thriller over Florida State. Even so, Oklahoma was special. It had gone
through some battles, but the defense was a rock finishing up by holding
Florida State to two points. Michael Vick’s Virginia Tech team would’ve
had a big beef going 10-1, with only a loss to at Miami, before beating
Clemson in the Gator Bowl. Oregon State finished the season win one
loss, to Washington, and dominated Notre Dame in the Fiesta Bowl.

1999 Final BCS Rankings
(going into the bowls)

1. Florida State vs. 4. Alabama
2. Virginia Tech vs. 3. Nebraska
What likely would’ve happened: Florida State over Alabama,
Nebraska over Virginia Tech
National championship: Florida State over Nebraska
No. 5 team that would’ve whined: Tennessee

Teams that would’ve had a legitimate beef for being left out: No.
8 Michigan

Outside of one big day from Major Applewhite and Texas, Nebraska was a
shoo-in to play for the national title. Of course, Michael Vick and
Virginia Tech were special, but the Huskers had the defense to have kept
the Hokie star in check. Florida State had too many weapons and Peter
Warrick was too good. Alabama would’ve made the top four, but Shaun
Alexander and the Tide lost to Tennessee 21-7. Bama also ended up losing
to Michigan in a classic Orange Bowl. 

1998 Final BCS Rankings
(going into the bowls)
1. Tennessee vs. 4. Ohio State

2. Florida State vs. 3. Kansas State
What likely would’ve happened: Ohio State over Tennessee, Kansas
State over Florida State
National championship: Ohio State over Kansas State
No. 5 team that would’ve whined: UCLA
Teams that would’ve had a legitimate beef for being left out: No.
9 Wisconsin

Tennessee was a gutty, clutch national champion, but everyone has
forgotten just how good the 1998 Ohio State team was. It crushed
everyone on its schedule by double-digit points except for one slip up
against Nick Saban’s Michigan State team in a 28-24 loss. Florida State,
at the end of the year, was quarterbacked by Marcus Outzen and was
running on fumes, and a great defense, while Kansas State might have
been the wild-card if it didn’t meltdown like it did against Purdue and
Texas A&M. UCLA was in the national title hunt until the last weekend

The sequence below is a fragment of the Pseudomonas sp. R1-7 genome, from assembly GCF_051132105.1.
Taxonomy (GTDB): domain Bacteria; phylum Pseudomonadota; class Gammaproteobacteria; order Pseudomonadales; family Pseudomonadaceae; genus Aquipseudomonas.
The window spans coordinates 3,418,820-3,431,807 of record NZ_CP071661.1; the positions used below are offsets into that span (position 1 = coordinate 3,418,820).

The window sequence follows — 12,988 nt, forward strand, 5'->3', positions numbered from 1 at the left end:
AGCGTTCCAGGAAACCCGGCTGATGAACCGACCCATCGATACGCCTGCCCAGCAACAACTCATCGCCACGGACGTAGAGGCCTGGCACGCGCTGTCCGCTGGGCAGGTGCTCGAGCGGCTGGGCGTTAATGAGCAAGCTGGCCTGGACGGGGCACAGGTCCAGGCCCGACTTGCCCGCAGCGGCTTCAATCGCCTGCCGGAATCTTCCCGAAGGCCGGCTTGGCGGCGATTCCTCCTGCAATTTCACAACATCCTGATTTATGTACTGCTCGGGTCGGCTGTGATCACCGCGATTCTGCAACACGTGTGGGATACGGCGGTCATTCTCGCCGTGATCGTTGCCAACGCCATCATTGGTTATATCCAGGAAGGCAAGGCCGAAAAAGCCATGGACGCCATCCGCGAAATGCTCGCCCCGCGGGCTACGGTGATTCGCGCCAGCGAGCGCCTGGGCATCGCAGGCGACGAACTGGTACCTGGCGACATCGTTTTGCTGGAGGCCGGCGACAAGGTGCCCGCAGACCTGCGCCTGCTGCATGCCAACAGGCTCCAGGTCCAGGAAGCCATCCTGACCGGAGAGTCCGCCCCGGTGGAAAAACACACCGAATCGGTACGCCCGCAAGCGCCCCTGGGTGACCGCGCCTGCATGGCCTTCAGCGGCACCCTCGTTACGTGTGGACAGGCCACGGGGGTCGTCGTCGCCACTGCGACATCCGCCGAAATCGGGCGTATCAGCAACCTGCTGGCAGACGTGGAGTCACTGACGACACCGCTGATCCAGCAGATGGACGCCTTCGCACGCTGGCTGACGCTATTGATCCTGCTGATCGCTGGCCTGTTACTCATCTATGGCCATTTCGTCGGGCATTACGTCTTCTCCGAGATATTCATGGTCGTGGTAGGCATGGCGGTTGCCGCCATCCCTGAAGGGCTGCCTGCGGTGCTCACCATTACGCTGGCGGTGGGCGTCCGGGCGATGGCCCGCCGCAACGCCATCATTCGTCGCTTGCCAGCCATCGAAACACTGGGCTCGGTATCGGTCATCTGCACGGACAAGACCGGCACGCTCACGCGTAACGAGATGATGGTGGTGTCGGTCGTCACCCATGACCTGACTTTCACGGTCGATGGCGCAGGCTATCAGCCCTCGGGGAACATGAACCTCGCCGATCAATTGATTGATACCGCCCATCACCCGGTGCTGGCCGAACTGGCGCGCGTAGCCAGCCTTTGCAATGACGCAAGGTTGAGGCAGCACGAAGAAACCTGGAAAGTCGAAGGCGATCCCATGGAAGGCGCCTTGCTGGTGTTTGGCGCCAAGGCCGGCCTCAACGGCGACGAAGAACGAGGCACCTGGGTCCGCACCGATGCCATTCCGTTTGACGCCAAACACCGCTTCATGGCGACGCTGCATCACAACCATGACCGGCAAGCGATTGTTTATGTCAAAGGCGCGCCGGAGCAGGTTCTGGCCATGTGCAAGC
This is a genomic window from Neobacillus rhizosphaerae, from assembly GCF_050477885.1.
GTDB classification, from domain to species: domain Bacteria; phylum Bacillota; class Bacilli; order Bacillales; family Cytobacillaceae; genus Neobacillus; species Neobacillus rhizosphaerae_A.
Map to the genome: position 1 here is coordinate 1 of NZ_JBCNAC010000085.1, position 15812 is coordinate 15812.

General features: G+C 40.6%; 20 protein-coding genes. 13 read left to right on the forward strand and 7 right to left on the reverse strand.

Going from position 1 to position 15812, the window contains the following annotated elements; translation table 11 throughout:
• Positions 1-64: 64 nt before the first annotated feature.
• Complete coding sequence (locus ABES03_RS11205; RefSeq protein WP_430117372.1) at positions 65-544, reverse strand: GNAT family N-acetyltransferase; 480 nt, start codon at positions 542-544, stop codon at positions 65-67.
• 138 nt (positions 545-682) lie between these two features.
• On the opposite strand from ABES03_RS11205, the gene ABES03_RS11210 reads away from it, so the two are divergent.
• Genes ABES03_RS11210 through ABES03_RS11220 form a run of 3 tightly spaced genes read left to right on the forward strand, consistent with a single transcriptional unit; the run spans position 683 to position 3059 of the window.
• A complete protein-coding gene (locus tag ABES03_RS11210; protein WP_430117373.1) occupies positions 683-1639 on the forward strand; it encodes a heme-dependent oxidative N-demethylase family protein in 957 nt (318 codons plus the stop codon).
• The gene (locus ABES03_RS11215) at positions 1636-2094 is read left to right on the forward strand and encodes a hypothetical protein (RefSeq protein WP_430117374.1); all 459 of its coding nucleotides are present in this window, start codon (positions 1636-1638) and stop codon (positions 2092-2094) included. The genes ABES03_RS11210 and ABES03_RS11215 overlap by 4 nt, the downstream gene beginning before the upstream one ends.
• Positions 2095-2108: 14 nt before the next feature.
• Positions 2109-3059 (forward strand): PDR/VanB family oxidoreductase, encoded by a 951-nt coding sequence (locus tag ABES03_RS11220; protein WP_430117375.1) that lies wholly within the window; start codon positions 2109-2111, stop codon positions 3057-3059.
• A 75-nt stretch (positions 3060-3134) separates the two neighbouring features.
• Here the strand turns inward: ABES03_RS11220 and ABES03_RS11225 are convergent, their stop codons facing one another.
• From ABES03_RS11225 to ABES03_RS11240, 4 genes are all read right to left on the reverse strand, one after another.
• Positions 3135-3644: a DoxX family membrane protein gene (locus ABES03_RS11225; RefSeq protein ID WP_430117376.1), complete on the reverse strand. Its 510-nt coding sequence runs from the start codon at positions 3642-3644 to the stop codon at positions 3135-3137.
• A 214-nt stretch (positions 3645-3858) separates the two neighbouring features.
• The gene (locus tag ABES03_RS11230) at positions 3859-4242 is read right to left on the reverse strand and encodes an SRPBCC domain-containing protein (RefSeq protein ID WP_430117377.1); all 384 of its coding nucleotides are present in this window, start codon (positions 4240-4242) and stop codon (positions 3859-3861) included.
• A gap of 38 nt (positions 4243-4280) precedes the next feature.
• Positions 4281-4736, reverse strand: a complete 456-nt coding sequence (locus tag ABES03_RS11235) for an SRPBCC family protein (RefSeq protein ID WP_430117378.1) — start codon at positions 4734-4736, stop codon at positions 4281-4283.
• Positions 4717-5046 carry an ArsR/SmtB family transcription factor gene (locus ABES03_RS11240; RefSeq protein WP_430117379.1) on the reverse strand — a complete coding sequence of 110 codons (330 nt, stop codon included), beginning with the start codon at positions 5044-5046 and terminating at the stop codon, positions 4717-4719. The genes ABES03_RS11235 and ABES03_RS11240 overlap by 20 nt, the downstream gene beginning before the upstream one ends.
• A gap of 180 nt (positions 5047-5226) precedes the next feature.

when it lost to Edgerrin James and Miami, but Wisconsin beat the Bruins
in the Rose Bowl. The Badgers and Buckeyes didn’t play.

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James Joyner
About James Joyner
James Joyner is Professor and Department Head of Security Studies at Marine Corps University's Command and Staff College. He's a former Army officer and Desert Storm veteran. Views expressed here are his own. Follow James on Twitter @DrJJoyner.


  1. “Miami took care of Virginia Tech as they always seem to do”? VT has won 7 of the last 11 in the series (1995-1999 5 straight, then 2003 and 2004; in ’03 we did essentially the same thing to them as they did to us this year). We got our butts kicked yesterday, but don’t let that obscure the true history of this rivalry.

    The “plus-one” format is looking pretty good.

  2. James Joyner says:

    Josh: A fair point. I really should have written “Virginia Tech lost a late season game after a strong start, as they always do.”

  3. This just recurses the problem down another level. Now you get an argument over which of the one loss teams deserves to fill the #4 slot. So far this year it seems pretty clear it’s Miami (God it was painful to type that), but if they lose the ACC championship game, who becomes the new #4? Georgia? LSU? UCLA? Penn State? Virginia Tech?

  4. James Joyner says:

    SD: Sure. With any playoff system, you’ll still have that issue. The team that misses the cut for the 65-team NCAA basketball tournament and winds up seeded #1 for the NIT has the same gripe. But it matters less the further down the food chain you go. I’d prefer an 8- or 16-team tournament. But 4 is much, much better than 2.

  5. ultraw says:

    What’s so awful about not having a definitive national champion? I kind of like the ambiguity myself. Gives more value to the league championships. Gives something for people to argue about for generations.